The first step is to measure the loss in the coax and determine that it
is degraded. An analyzer that can measure impedance is one good way to
do that. Open circuit one end and look for minimum impedance from the
other end while increasing frequency. A line with no loss will exhibit
zero impedance when it is an odd multiple of 1/ wavelength, electrical.
A few ohms is not uncommon near 30 MHz.
In the absence of an analyzer or other instrument that can measure
impedance, make up some accurate dummy loads of 50 Ohms and multiples or
integral fractions thereof and measure SWR at high and low frequencies.
A lossy line will give you a lower than expected SWR when terminated
with a load other than then characteristic impedance of the line.
Of course, if there is much water in the line, not only will the loss be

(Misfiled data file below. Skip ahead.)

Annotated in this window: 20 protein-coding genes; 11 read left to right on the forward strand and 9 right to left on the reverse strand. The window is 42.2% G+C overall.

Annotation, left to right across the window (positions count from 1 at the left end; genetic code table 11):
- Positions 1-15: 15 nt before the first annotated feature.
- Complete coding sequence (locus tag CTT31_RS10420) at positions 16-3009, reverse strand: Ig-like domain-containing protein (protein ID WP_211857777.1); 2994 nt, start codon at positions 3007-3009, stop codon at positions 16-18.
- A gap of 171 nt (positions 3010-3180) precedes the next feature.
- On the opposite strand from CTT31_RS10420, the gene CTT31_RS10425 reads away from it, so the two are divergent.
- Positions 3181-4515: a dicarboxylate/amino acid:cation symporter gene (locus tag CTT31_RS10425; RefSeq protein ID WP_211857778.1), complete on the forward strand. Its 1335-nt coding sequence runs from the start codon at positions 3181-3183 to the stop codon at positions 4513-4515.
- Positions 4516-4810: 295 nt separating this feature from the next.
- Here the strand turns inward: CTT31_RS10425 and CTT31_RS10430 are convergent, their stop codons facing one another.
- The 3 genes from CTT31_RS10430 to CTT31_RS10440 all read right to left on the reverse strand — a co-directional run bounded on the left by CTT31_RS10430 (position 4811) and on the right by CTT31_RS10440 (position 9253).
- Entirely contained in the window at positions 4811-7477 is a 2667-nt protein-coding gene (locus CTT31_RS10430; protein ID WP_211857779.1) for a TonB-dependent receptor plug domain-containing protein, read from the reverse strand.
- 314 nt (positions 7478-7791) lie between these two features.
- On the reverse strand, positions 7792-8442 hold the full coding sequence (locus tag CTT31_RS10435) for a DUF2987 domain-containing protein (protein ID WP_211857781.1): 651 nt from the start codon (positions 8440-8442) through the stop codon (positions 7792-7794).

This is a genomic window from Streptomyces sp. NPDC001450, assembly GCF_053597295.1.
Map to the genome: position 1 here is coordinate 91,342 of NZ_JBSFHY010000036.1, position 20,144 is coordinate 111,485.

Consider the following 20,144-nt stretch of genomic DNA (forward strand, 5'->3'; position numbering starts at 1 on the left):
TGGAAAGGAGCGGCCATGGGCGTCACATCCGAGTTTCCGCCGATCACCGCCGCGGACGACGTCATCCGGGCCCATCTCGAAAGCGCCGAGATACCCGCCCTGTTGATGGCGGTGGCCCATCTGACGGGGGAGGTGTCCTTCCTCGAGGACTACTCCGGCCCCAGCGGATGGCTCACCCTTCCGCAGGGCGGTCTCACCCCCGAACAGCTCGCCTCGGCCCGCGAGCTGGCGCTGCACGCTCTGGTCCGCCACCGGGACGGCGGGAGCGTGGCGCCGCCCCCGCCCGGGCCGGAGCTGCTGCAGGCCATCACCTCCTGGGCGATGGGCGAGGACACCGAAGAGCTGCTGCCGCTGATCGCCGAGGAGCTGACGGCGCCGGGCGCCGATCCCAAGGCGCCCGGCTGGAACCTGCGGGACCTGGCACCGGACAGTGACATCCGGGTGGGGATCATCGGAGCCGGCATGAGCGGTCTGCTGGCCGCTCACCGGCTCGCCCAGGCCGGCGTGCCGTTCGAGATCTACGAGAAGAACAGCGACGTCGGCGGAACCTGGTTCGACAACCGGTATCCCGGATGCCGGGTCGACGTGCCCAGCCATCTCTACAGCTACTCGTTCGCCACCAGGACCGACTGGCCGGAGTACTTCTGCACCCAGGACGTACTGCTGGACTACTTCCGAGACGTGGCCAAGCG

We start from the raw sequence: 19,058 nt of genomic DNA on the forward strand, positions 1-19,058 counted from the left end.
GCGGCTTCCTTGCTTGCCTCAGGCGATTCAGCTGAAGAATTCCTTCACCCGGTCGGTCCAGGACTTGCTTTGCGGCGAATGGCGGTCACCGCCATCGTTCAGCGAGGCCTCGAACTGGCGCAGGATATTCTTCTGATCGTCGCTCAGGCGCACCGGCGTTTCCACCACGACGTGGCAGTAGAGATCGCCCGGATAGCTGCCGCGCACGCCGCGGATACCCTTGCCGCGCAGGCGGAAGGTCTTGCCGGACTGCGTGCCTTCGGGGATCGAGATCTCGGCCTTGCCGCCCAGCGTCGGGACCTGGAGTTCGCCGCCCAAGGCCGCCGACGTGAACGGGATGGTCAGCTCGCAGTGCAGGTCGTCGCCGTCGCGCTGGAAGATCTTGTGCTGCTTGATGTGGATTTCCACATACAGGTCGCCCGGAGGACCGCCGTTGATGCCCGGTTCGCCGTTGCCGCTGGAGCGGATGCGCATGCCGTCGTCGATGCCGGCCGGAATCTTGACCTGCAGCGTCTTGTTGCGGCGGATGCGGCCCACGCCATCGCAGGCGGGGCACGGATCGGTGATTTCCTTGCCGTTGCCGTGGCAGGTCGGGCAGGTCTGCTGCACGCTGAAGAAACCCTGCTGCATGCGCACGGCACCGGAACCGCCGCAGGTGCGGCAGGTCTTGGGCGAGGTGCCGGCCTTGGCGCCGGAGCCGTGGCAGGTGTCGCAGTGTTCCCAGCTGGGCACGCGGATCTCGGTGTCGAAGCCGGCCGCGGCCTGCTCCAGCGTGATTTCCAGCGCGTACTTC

increased but the characteristic impedance will be changed and that will
appear as a mismatch.
If it is lossy and you suspect water, it may be easy to dry 9913, since
it is practically hollow. A vacuum cleaner can draw air through it to
dry it, though it may be necessary to remove connectors from both ends.
Make sure the open end is in a dry atmosphere, which may be the cold
outdoor air at this time of year. Bring the line into a warm area, to
warm the moisture inside it, but leave the open end in the dry outdoor air.
All this takes time, but it may be a learning experience and part of the
fun of the hobby. HAVE FUN and HNY. 73 de Red
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